On so many levels, this tragedy grieves me.
The teacher questions herself which is what saddened me. We’ve swung so far the other way that even appropriate expressions of love and concern are first doubted. So sad.
I agree. You said ir well. Except for the gin laws. One of the parts of the story here is that the deranged young man stole the guns from his mother. No law will keep people from stealing things. As is proved in courts every day.
Gun not gin. Gin is another problem.
That true, too. Thanks for you comment.
Jordyn, excellent words concerning an awful happening in this world. For many years I’ve experienced the holiday blues. This year (excluding the sadness of the CT killings) I didn’t allow myself to fall prey to the commercial urging of how this should be the “most wonderful time of the year” because I have this… or don’t have that… or… Instead, I’ve focused on God’s love for us, how He gave us Jesus and why He gave us Jesus. And I’m feeling at peace about the holiday itself.
May you have a joyous Christmas and a peaceful New Year.
Good for you, Elaine. Sounds like your heart is exactly where it should be.
So powerfully said. And I agree, that Christmas can heal some of these pains for us, if for no other reason than we have the opportunity to be with the people we love. Some of us. My heart bleeds for the families who will not see the gifts unwrapped that they were so excited to get for their babies. We can’t always solve the world’s problems, we can’t make it all go away, but it has to begin by loving those around you, and knowing how important it is to feel and listen.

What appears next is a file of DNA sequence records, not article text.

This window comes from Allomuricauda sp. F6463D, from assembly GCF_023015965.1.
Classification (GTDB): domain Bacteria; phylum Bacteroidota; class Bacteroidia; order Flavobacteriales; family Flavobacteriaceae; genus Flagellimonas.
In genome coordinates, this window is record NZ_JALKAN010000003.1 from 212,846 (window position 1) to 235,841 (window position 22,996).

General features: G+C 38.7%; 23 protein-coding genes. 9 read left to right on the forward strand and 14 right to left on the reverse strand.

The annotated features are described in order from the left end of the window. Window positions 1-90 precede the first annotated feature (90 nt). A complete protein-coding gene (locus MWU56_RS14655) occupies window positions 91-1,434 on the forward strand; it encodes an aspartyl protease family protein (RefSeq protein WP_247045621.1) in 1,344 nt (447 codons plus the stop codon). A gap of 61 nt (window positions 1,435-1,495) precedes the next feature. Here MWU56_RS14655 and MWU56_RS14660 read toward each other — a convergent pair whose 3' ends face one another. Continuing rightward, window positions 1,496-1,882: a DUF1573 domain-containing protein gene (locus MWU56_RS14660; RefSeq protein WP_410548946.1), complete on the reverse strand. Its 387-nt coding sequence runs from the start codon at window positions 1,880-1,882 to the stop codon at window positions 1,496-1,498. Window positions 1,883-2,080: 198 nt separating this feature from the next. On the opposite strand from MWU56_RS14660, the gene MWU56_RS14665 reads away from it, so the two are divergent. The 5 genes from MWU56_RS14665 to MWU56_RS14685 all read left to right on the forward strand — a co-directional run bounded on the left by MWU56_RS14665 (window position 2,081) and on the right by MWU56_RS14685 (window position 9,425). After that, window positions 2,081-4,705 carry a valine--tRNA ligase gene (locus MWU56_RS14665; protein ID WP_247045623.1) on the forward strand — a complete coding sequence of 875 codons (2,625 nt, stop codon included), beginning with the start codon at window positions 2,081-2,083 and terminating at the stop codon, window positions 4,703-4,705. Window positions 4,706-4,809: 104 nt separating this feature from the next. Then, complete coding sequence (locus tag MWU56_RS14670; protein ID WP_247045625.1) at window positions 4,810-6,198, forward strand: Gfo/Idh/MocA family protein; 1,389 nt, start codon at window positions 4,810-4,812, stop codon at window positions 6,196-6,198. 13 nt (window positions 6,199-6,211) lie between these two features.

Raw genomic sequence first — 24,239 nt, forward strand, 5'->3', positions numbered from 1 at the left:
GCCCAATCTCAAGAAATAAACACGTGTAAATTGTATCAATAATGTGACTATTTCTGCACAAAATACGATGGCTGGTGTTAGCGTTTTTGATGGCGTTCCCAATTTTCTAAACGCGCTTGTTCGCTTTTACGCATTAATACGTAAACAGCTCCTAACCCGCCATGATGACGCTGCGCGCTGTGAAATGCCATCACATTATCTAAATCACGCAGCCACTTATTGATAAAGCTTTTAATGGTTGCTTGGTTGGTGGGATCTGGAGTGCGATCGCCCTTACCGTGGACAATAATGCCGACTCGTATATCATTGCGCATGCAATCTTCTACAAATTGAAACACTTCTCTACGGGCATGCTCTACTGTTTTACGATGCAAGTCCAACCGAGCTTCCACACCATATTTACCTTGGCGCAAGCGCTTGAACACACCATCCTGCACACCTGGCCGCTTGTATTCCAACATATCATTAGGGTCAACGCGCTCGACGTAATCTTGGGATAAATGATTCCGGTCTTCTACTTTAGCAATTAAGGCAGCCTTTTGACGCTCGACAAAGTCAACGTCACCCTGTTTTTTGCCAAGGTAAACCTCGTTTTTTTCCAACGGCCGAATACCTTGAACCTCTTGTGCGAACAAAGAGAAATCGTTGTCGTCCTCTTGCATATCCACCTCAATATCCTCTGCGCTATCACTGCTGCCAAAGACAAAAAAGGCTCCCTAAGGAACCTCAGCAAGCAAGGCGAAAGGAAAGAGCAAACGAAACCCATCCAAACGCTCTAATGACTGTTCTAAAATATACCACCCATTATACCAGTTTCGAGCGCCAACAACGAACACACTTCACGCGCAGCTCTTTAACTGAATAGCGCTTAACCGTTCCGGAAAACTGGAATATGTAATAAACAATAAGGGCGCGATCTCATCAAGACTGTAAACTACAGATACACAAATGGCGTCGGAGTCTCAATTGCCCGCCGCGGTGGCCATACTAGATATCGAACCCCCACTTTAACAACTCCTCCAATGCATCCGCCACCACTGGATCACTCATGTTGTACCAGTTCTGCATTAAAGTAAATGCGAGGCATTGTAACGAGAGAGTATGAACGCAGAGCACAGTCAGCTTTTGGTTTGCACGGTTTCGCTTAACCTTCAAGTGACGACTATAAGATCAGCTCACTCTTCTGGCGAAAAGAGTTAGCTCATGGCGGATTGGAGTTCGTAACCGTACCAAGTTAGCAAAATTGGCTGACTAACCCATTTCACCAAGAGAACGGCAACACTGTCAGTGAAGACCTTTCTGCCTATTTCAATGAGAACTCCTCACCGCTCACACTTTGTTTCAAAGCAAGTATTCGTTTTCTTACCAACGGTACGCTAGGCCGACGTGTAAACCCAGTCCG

You touched that place that resonates in all of our hearts. I agree with Henry, beautifully and powerfully said.
Jordyn, Christmas is hope and joy and what a beautiful reminder you give us. Our hearts go out to those in pain, but we can rejoice that we have hope in our Savior.
It is our only hope on days like Friday for all evil to end.
Jordan, what a wonderful, heart wrenching, thought provoking post. Tose that do such evil as this *is* why God sent His Son. Bless you for the reminder – you put it in such an easy to understand way.
By the way,
Sorry about spelling your name wrong. Autocorrect changed it and I didn’t catch it until it was too late. 😦
No worries, Amanda. And thanks for your comment. Have a blessed Christmas.
Thanks for this post. I was very shaken as a mother and as a teacher. When I heard the news I sat and wept. I am so thankful my hope is not in this world but in my Savior, without Him what hope would we have?
Yes, as teachers we do wonder, “Can I tell my class I love them?” I have before the kids giggle. But I do, I love my students. Each is a precious gift of God and He has plans for everyone of them. I am honored that God has choosen me to teach the children He has placed in my life. My goal is to shine His light in their lives everytime they walk into my classroom, even if I can’t say His name in my public school I can live His love.
I still cry as I see the funerals starting. So many children lost.
I get your tension too as a pediatric nurse. There are moments when children are dying when I want to offer a prayer for the family. I do struggle with if the family will think its appropriate. It’s easier when it comes from a chaplain but we don’t always have them available.
I don’t think anyone should worry about losing their job for expressing honest love and compassion.
Thanks, Jordyn, for giving us a Biblical perspective on the tragic SandyHook event. Jesus is the only one who will bring us true peace in this world!
Comments are closed.